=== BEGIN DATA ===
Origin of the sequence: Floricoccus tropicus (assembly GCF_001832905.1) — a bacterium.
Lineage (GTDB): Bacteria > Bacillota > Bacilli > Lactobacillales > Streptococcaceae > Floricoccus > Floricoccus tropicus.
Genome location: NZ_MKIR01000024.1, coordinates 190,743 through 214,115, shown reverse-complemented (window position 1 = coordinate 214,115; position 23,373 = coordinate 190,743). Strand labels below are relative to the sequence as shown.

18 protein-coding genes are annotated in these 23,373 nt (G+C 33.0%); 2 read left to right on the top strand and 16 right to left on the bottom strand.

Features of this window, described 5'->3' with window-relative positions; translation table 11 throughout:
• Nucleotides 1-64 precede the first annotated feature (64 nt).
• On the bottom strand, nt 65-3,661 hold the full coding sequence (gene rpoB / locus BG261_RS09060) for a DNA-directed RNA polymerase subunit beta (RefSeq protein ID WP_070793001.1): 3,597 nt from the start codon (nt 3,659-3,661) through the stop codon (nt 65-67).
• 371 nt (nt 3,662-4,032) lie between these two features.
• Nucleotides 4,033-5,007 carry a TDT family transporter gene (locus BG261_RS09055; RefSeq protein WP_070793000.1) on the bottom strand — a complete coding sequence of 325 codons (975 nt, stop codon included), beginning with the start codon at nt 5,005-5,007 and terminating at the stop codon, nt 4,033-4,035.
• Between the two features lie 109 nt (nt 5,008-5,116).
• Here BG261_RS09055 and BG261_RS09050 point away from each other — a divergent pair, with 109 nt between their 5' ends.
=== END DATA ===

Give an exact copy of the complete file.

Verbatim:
Origin of the sequence: Floricoccus tropicus (assembly GCF_001832905.1) — a bacterium.
Lineage (GTDB): Bacteria > Bacillota > Bacilli > Lactobacillales > Streptococcaceae > Floricoccus > Floricoccus tropicus.
Genome location: NZ_MKIR01000024.1, coordinates 190,743 through 214,115, shown reverse-complemented (window position 1 = coordinate 214,115; position 23,373 = coordinate 190,743). Strand labels below are relative to the sequence as shown.

18 protein-coding genes are annotated in these 23,373 nt (G+C 33.0%); 2 read left to right on the top strand and 16 right to left on the bottom strand.

Features of this window, described 5'->3' with window-relative positions; translation table 11 throughout:
• Nucleotides 1-64 precede the first annotated feature (64 nt).
• On the bottom strand, nt 65-3,661 hold the full coding sequence (gene rpoB / locus BG261_RS09060) for a DNA-directed RNA polymerase subunit beta (RefSeq protein ID WP_070793001.1): 3,597 nt from the start codon (nt 3,659-3,661) through the stop codon (nt 65-67).
• 371 nt (nt 3,662-4,032) lie between these two features.
• Nucleotides 4,033-5,007 carry a TDT family transporter gene (locus BG261_RS09055; RefSeq protein WP_070793000.1) on the bottom strand — a complete coding sequence of 325 codons (975 nt, stop codon included), beginning with the start codon at nt 5,005-5,007 and terminating at the stop codon, nt 4,033-4,035.
• Between the two features lie 109 nt (nt 5,008-5,116).
• Here BG261_RS09055 and BG261_RS09050 point away from each other — a divergent pair, with 109 nt between their 5' ends.